That’s plenty of time to finish your whiskey before it oxidizes and changes flavor, although ironically, the more whiskey you drink, the more headspace there will be in the decanter and the less time you’ll have before the whiskey oxidizes. Once three quarters of the decanter is air, you’ll only have a month before the flavors of your whiskey changes – unless you transfer the remaining whiskey into a smaller decanter.

So when it comes to how long whiskey can be stored in a decanter, you have several months before its flavors start to change. And although change can mean for the worse, that’s just relative to how good it was. Oxidized whiskey can still be good even if it’s worse than it should have been. It takes much longer before whiskey is oxidized to the level that the change in taste is so bad that it becomes unpleasant.

Whiskey Lasts a Long Time in The Right Type of Decanter

Whiskey will only last this long if it’s stored in the right type of decanter. The right type of decanter means:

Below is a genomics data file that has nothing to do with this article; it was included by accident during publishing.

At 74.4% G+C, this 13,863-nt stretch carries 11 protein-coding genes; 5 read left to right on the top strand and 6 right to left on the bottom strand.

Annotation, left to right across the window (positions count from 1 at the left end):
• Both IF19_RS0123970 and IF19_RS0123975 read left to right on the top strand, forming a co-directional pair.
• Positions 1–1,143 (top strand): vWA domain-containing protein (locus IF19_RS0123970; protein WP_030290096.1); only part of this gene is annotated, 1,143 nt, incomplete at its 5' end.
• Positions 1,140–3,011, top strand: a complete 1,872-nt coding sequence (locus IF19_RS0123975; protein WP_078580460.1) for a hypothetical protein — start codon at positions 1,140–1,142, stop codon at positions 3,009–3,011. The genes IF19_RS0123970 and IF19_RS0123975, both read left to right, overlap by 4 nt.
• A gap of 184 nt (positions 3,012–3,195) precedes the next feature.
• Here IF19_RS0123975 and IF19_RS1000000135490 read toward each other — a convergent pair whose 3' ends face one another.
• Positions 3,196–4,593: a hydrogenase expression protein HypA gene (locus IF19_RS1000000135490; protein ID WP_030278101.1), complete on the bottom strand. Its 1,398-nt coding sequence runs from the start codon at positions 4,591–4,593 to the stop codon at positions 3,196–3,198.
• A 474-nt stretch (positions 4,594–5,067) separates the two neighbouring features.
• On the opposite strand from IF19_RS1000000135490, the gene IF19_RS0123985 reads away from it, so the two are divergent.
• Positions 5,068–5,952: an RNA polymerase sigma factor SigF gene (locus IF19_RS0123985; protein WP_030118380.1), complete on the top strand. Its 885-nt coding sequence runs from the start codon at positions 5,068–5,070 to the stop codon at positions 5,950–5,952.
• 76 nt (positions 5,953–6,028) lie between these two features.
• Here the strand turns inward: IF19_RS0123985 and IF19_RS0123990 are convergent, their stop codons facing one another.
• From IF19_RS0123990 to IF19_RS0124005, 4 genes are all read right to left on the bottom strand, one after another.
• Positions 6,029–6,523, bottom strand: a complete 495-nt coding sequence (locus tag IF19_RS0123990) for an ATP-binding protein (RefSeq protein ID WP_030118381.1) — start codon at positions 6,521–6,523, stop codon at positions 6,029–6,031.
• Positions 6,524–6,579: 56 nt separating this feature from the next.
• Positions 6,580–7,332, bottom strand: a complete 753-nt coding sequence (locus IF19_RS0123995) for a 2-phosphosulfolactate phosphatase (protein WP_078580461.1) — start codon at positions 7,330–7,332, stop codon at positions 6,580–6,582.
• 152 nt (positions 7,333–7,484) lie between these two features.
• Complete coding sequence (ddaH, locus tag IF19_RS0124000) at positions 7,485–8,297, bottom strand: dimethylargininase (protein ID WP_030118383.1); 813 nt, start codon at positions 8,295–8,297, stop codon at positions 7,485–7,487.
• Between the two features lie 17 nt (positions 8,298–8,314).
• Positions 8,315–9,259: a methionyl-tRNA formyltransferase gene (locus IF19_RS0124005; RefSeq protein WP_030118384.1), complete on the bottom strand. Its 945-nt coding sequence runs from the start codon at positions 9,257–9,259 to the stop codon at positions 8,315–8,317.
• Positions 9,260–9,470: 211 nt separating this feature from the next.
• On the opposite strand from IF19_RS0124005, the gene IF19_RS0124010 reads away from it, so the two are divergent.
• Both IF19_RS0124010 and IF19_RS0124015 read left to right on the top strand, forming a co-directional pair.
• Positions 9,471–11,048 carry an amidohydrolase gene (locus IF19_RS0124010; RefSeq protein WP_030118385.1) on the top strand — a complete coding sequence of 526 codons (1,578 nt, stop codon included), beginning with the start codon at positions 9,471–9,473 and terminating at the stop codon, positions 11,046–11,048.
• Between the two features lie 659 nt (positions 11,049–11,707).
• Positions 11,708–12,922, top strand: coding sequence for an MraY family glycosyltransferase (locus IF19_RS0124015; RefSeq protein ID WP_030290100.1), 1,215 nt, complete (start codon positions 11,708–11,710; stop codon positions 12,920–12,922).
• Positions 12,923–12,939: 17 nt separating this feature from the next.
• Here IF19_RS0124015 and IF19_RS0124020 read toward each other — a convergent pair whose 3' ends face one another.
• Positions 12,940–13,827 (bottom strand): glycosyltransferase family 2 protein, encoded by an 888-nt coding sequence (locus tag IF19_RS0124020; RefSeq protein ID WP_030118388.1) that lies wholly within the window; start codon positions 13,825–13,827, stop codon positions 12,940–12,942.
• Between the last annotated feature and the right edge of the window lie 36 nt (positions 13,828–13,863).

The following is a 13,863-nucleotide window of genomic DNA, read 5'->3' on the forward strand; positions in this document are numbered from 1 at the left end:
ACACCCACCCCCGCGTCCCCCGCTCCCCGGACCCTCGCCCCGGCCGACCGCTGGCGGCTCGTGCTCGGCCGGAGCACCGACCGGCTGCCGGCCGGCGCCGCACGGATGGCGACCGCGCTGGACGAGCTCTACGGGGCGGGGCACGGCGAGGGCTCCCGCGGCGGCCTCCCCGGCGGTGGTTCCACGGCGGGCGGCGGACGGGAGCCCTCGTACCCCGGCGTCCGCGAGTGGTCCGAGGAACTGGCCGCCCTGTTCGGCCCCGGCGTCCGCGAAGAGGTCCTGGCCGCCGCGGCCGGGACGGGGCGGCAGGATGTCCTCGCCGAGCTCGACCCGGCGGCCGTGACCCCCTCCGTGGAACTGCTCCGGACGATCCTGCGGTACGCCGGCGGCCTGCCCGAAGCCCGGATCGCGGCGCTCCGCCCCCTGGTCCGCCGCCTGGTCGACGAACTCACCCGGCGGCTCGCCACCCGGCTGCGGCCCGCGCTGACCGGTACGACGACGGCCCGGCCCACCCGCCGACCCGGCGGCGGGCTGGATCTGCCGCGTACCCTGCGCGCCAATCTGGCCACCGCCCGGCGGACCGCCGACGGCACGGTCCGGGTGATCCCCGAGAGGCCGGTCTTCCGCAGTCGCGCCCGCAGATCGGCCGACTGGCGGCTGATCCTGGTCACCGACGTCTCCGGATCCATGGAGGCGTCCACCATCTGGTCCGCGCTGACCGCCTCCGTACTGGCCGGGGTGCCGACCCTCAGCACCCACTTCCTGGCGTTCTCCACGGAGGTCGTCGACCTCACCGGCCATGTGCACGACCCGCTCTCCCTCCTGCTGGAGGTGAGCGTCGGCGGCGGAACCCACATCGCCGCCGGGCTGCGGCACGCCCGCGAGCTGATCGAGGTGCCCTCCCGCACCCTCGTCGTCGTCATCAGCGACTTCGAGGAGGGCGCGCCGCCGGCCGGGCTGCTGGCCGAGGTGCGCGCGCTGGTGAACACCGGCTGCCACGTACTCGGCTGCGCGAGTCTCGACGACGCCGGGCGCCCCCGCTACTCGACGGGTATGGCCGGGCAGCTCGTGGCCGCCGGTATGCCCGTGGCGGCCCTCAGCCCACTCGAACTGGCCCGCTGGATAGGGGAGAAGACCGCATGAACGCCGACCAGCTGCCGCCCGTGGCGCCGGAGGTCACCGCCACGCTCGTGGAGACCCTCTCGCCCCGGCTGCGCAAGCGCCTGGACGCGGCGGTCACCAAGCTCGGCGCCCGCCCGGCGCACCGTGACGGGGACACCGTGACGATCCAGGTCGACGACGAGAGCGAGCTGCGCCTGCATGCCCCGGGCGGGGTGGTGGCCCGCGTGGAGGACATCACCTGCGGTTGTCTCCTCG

• It has an airtight seal
  • It’s the right size – because it’s full
A decanter with an airtight seal and a decanter that’s full
A decanter with an airtight seal and a decanter that’s full

An Airtight Seal

Some wine decanters don’t have a stopper because you want air to get to the wine, but all whiskey decanters do have a stopper because you don’t want air to get to the whiskey. However, not all stoppers are equal. Some stoppers are just a loose-fitting lid and others are supposedly airtight (at least according to the manufacturer) but are not. Either way you want a seal that’s as airtight as possible.

Also, you want a stopper that’s made from the same material as the rest of the decanter. That’s because most materials expand and contract as the temperature changes, and if the stopper is made from a different material it will expand and contract at a different rate, and air will be able to get into the decanter when the difference leaves tiny gaps between the decanter and the stopper.

The Right Size

Since headspace is an important factor in how much air gets to the whiskey, you can reduce it by using a decanter that’s the right size. The right size means full, so not much bigger than your bottle of whiskey.

You don’t want to use a decanter that’s much bigger than your bottle of whiskey because that will create a lot of headspace in the decanter and your whiskey will oxidize quickly. But you also don’t want to use a decanter that’s smaller than your bottle of whiskey as you’ll leave a lot of headspace in the bottle and the remaining whiskey there will oxidize quickly.

So what size is a bottle of whiskey? Well, whiskey bottles actually come in several sizes as you can see from the table below.

Bottle SizeBottle Type
3LLarge size
1.75LLarge size
1LLarge size